Public Service Retention: Do Federal Employees’ Views of their Contribution to Mission Relate to Turnover Intention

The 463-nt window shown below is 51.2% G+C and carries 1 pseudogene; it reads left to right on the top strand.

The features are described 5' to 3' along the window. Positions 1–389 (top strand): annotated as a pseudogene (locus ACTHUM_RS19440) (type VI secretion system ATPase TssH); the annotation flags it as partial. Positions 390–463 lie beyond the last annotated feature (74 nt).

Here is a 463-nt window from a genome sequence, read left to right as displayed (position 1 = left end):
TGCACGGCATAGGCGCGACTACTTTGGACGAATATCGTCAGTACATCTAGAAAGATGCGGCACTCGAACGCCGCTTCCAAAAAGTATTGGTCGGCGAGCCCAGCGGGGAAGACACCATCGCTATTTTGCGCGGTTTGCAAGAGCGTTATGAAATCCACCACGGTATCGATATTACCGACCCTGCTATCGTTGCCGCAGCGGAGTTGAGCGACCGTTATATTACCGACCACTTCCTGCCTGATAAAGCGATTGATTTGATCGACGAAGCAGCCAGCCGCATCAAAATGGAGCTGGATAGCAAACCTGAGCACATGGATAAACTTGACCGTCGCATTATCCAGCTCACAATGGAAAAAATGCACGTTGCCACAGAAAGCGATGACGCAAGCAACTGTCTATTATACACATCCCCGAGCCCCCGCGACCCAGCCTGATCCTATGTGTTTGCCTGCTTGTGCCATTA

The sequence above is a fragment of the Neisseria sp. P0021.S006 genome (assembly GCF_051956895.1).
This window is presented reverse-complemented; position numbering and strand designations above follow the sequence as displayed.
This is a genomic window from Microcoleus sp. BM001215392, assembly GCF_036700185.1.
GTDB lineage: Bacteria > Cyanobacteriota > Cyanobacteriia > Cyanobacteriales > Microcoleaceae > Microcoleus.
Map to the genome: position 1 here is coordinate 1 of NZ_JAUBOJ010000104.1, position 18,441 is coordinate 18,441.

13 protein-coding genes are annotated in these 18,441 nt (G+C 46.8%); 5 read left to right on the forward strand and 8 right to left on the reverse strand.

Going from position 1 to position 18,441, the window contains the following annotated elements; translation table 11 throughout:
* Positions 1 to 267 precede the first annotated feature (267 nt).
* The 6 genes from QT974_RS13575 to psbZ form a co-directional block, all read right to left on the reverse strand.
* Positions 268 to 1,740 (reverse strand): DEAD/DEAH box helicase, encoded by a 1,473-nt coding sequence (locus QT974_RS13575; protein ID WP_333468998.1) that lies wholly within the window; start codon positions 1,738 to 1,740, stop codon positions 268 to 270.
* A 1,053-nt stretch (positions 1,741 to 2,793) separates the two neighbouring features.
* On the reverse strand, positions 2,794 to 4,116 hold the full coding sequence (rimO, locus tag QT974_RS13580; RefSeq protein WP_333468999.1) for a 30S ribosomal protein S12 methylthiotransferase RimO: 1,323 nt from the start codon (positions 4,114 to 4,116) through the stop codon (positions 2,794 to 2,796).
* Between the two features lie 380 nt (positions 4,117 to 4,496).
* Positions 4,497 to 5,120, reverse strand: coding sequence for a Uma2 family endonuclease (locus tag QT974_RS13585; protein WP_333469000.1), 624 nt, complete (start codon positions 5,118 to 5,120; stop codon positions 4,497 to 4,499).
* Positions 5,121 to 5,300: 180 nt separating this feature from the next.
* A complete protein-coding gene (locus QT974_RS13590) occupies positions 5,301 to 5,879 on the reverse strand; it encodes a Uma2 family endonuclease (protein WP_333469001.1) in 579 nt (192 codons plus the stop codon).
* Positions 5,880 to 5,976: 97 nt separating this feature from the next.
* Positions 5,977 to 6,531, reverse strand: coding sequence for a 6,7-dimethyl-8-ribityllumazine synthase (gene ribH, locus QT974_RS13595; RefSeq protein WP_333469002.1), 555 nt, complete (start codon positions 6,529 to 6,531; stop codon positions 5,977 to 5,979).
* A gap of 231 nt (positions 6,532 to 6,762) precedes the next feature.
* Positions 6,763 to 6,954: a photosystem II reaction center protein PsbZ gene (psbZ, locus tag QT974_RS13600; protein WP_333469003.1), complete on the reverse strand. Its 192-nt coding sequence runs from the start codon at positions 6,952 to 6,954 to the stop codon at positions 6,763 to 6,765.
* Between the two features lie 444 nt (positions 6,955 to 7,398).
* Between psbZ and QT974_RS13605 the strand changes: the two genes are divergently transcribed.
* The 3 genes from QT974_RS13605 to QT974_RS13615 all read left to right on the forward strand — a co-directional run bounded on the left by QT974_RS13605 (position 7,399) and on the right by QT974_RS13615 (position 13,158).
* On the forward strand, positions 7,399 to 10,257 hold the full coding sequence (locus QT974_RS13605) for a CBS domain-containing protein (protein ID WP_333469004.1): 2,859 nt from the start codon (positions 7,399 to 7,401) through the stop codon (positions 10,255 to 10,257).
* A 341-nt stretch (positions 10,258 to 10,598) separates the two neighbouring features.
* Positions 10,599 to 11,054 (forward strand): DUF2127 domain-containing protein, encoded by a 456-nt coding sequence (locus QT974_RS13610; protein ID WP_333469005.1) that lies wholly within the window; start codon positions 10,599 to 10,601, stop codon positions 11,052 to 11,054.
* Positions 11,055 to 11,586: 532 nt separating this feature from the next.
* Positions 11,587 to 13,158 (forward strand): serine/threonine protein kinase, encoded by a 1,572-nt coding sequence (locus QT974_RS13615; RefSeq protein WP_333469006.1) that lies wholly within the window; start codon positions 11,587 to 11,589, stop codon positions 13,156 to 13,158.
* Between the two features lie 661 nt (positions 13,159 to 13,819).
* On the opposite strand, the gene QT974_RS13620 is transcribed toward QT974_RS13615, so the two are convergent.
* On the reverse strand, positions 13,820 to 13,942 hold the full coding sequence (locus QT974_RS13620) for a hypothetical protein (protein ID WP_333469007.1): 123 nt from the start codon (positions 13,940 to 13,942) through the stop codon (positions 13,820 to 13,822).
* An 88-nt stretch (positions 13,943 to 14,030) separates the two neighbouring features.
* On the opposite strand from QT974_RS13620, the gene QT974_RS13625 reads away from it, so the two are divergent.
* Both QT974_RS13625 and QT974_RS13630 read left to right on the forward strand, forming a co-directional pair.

The U.S. Federal Government is attempting reforms and recruitment strategies to combat a two-part demographic challenge, the aging federal workforce and a more competitive market for younger employees. While many of these efforts focus on mimicking strategies from the private sector, a growing field of evidence in public management studies highlights the value of uniquely public sector principles that could help recruitment, retention, and performance. In particular, there is evidence from studies of state and local government organizations that employees’ sense of mission is linked to greater satisfaction and organizational commitment. However, this relationship has not been tested for the Federal Government population that has a wide range of sectors of public work. This study tested the promising findings about mission and its relationship to organizational commitment within the Federal Government and, for a narrower focus, the subset of Department of Defense civilian employees. To achieve this, this study uses the 2019 Federal Employee Viewpoint Survey, which is a workplace survey administered annually to federal workers. The results of this study indicate that federal employees who do not perceive how their work contributes to mission are more likely to intend to leave the Federal Government. Beyond mission, the results support evidence from other studies that employee engagement and fairness in pay are relevant factors for employee commitment. This study makes a notable link of the importance of mission to the Federal Government population that could be a useful tool for federal managers to retain committed employees, the bedrock for administering many other federal policies and programs.
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